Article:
You can use the --info switch to see information about a package.
[judd@earth judd]# pacman -Q --info xfree86 Name : xfree86 Version : 4.2.0-1 Packager : Arch Linux (http://www.archlinux.org) Size : 118401024 Build Date : Tue Jul 23 20:34:57 2002 UTC Install Date : Fri Jul 26 22:32:23 2002 UTC Install Script: no Depends On : glibc Required By : lesstif gimp ghostscript gtk imagemagick xautolock Conflicts With: None Description : Freely redistributable implementation of the X Window System [judd@earth judd]#
If you try it and see a lot of blank fields, it's probably because you installed the package before I added this feature. If you reinstall the package you should see it.
Yes, I'd like to see a tip every day, and I'm especially interested it tips that allow use without internet connectivity, as my box has none.
May be kewl to have the option to tell pacman to point to a cd instead of its default ftp, and add some functionality to maintain package cd's.. neone get what Im saying? ;p
pacman 1 had that option
don't think it's to hard though, mount the cdrom as part of the local ftp / http deamon and point to that.
but having a special local folder bladiebla option would be cool
apt-get install arch
Yea, it can be done, but you need a bit of symlink trickery to fool pacman. You also need the current.db.tar.gz from an Arch ftp server. This is the actual sync database that pacman uses to calculate dependencies.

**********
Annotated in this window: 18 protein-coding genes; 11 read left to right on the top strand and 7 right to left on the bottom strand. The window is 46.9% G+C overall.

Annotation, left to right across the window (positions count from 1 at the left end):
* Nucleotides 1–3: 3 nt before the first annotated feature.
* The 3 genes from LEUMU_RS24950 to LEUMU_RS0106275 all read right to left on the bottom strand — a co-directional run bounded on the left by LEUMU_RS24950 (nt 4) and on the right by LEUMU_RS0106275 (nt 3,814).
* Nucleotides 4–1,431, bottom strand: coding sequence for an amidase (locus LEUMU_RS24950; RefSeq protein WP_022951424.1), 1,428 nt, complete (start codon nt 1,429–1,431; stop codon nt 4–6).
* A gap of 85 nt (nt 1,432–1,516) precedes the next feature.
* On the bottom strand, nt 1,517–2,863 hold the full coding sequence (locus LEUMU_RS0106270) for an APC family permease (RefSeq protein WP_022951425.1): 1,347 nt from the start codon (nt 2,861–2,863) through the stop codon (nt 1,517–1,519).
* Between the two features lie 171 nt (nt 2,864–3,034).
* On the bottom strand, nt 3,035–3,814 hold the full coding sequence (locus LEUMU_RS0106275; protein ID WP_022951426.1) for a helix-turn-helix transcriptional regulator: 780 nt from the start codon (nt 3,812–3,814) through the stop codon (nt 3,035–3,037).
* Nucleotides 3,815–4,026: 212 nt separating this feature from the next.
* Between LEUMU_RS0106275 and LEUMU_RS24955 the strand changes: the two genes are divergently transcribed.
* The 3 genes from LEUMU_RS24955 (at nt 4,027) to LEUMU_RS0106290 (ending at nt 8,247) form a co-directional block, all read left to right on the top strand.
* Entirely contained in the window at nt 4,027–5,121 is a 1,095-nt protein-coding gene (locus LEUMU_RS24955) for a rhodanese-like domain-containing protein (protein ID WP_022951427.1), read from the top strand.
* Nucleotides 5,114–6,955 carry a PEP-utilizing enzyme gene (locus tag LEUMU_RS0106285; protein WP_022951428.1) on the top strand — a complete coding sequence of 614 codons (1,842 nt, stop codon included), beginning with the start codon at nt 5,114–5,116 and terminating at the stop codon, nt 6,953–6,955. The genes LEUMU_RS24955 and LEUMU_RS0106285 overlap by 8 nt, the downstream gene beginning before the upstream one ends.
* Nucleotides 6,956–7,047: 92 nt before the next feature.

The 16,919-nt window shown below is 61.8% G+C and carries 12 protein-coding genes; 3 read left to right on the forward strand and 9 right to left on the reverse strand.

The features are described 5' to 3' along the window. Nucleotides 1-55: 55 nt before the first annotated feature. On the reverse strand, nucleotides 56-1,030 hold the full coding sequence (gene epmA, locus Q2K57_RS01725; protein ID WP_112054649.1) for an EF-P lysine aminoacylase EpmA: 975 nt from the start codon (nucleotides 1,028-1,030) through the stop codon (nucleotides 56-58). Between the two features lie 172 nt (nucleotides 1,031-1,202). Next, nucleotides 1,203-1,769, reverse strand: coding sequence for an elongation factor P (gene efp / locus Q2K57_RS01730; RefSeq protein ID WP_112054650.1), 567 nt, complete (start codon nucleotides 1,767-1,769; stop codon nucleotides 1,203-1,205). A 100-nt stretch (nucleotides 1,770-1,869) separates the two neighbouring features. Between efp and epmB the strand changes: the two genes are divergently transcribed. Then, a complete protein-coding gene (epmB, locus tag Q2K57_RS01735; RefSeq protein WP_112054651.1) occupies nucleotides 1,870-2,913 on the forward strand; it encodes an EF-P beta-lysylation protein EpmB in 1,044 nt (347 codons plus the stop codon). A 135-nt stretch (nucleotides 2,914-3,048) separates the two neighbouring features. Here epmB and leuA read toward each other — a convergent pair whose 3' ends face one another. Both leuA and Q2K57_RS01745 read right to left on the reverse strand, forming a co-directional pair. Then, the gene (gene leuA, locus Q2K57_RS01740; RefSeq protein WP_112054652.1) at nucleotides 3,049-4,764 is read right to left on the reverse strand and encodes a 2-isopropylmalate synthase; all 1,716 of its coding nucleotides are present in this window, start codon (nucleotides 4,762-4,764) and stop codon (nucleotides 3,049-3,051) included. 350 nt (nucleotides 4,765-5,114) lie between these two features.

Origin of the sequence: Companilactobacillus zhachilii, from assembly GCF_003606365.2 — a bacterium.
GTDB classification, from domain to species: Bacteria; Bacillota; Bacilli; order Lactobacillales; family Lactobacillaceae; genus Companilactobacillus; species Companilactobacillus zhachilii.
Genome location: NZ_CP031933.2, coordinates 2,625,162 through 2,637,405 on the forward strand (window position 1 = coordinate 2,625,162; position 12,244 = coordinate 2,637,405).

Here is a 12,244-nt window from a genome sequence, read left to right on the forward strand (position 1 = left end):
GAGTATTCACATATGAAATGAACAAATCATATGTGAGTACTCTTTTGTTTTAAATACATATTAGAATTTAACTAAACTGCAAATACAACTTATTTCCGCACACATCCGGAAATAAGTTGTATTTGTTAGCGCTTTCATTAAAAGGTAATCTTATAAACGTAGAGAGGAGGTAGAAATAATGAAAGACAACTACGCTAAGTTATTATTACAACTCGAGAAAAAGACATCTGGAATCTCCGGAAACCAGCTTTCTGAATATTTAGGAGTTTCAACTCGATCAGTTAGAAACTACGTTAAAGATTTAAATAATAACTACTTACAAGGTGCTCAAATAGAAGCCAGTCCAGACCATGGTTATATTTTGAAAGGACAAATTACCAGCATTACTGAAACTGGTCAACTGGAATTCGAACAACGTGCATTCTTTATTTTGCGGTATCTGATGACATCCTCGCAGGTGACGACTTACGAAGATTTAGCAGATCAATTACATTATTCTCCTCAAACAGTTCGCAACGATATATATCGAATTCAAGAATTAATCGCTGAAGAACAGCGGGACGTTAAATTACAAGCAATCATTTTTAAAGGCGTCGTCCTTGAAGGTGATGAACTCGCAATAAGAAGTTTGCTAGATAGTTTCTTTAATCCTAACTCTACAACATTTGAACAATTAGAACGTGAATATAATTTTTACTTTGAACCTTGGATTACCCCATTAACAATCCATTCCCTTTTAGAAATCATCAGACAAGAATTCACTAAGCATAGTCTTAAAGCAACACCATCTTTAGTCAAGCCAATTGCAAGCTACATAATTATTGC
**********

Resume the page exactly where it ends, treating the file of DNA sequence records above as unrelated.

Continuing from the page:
This snippet is taken from the Arch setup script, which uses this same technique to perform a cd-based installation:
# set up some symlinks to fool pacman mkdir -p $DESTDIR/var/cache/pacman && ln -sf /arch/pkg $DESTDIR/var/cache/pacman/pkg mkdir -p $DESTDIR/var/lib/pacman && ln -sf /etc/pacman/current $DESTDIR/var/lib/pacman/current
The first line symlinks the package directory to pacman's cache directory. This will prevent pacman from trying to download any packages, since it will find all of them in the cache directory, /var/cache/pacman/pkg.
The second line links the 'current' sync db from /etc/pacman/current to its proper location at /var/lib/pacman/current. This lets you use 'pacman -S' to install packages with dependencies.
Now this is too much work to be handy to use, so I'll look at adding something to allow access to a local repository. I'll also have to release a script that lets users build their own sync databases. Let's say pacman 2.1 or 2.2...
I posted elsewhere: Can't install via CDRW, can't get internet on the Linux box. Thus, said pacman trickery will be the option I'd need to use.
;-) Patiently yours. Tired of Spamm